Once again, people who purport to stand for ‘love’ and ‘morality’ are resorting to undemocratic tactics to silence their opponents
Rather than encourage debate about the pros and cons of legalizing same-sex marriage, recent efforts in Taiwan to amend Article 972 of the Civil Code, which would open the door for such unions, have led one side — its opponents — to adopt scorched-earth policies that leave little doubt as to the possibility of rational discussions on the subject.
Spearheaded by what appears to be the fundamentalist religious Christian right, opponents of same-sex marriage showed their true colors on November 30 with a mass rally in Taipei, during which supporters of same-sex unions were blocked, hounded, pursued, surrounded and encircled by members of the Happiness of the Next Generation Alliance. Despite its claims of being a civic organization, it was evident to anyone who attended the rally that the whole affair was orchestrated and financed by a constellation of Christian organizations, possibly, as I highlighted in a previous article, with the assistance of wealthy individuals and well-placed government officials of the conservative slant.
What was also made clear during the rally was that members of the Alliance weren’t there to engage in discussion. Those who didn’t “fit,” or anyone who overtly supported same-sex marriage, were either refused access to the venue, or were met by creepy stares and silence, something that I witnessed on multiple occasions.
Following the Nov. 30 event, the Alliance and Christian Churches launched a propaganda campaign to downplay the incidents and discredit their critics, while continuing to rely on mystical formulations and downright lies to back their claim that legalizing same-sex marriage would harm families, undermine social stability, bring disease, and encourage a multiplicity of sexual deviancies.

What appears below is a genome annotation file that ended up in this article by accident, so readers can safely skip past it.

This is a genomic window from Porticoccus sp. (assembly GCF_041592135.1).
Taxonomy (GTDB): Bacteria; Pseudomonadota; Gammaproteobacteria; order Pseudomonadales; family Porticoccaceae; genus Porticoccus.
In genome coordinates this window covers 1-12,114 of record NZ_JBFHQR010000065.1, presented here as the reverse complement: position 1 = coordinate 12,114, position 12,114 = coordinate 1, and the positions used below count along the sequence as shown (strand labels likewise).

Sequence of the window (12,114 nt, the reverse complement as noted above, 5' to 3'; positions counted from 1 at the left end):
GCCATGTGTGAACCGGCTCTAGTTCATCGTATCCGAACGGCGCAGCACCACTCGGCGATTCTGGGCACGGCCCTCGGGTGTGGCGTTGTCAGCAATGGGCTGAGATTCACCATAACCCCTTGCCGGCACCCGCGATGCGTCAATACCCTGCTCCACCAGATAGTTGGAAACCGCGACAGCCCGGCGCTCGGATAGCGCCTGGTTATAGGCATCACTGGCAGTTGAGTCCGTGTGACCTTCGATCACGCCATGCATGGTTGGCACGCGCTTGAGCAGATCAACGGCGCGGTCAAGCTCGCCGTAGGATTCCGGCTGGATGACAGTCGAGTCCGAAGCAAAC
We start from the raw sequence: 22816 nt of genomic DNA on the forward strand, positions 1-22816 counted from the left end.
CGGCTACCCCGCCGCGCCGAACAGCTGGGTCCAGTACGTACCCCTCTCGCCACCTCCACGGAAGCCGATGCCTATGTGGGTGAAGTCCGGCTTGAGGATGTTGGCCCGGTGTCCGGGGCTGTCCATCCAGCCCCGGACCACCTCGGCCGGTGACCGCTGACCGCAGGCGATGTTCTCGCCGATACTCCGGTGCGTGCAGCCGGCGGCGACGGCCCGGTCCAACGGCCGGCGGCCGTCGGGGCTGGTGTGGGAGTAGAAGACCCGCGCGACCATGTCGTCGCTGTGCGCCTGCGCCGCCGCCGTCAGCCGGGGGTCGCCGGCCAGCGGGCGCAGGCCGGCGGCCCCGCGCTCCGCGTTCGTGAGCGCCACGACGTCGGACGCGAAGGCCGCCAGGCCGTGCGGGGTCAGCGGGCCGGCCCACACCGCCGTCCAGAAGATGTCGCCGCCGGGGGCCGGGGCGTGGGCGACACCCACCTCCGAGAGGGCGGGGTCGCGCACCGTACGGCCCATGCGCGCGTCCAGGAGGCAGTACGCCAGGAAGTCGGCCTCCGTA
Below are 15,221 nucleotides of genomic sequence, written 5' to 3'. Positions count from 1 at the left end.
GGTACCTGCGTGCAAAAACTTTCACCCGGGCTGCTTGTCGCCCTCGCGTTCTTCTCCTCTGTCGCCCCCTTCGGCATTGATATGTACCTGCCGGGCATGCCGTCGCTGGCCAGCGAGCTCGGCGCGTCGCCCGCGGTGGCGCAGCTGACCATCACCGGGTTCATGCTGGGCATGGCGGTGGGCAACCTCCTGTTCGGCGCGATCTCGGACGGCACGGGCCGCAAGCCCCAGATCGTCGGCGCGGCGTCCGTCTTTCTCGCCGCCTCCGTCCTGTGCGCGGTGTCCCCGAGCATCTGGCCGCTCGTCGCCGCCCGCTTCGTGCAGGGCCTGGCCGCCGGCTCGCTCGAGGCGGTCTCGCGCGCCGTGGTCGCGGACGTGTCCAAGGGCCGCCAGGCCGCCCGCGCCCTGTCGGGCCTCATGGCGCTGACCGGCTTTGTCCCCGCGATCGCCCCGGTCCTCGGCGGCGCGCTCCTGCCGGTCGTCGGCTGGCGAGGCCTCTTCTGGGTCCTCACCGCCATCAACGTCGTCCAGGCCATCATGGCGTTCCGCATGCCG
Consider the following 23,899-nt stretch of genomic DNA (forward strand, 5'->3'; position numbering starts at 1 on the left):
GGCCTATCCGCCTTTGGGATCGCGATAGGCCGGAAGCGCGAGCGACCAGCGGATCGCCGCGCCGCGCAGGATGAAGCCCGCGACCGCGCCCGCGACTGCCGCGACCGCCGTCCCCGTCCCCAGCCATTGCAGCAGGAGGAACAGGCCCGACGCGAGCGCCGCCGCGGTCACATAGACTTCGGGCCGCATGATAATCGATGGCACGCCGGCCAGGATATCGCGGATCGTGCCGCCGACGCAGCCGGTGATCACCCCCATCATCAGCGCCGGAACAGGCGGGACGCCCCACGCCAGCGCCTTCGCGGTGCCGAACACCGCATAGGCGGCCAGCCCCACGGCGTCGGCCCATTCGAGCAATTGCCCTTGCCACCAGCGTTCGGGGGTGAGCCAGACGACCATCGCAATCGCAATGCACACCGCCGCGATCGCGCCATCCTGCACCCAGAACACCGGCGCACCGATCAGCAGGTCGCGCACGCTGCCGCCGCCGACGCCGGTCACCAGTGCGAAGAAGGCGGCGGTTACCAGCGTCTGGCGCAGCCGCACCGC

As if this weren’t enough, a series of cyber attack have been launched against sites where people can sign an online petition calling on the government to pass the amendments to Article 972. We have every reason to believe that the Alliance — which prior to Nov. 30 had launched its own petition (at this writing, 625,115 people have signed it, or 375,000 short of its goal of 1 million) — was behind those acts of electronic warfare.
According to sources who are in charge of the petitions, the attacks started on Dec. 10 with action that paralyzed the petition system on the Academics in Support of Marriage Equality (學界支持婚姻平權) Web site. After intervention by the organizers, the site resumed operations in the evening. The site was the object of renewed attacks the next day, once again forcing suspension of the petition.
Later on Dec, 11, the Students Behind Gay Marriage (力挺同性婚姻學生) and the Teachers’ Support for Marriage Equality (基層教師支持婚姻平權) Web sites were also attacked, paralyzing the petition systems. The petitions on all three sites were then temporarily closed from December 11 and were reactivated on Dec. 13. Organizers of the petition have since implemented anti-hacking security measures and are using a countersigning mechanism to authenticate the backed up signatures.
Much as during the shameful incidents that I and other observers documented on Nov. 30, the cyber attacks are another indication that the largely Christian groups that are spearheading the campaign against legalizing same-sex unions are not interested in rational debate. In fact, they will do everything they can to deny their opponents the voice that is guaranteed them in a democratic society, all of this in the name of “love” and “morality.” (Photo by the author)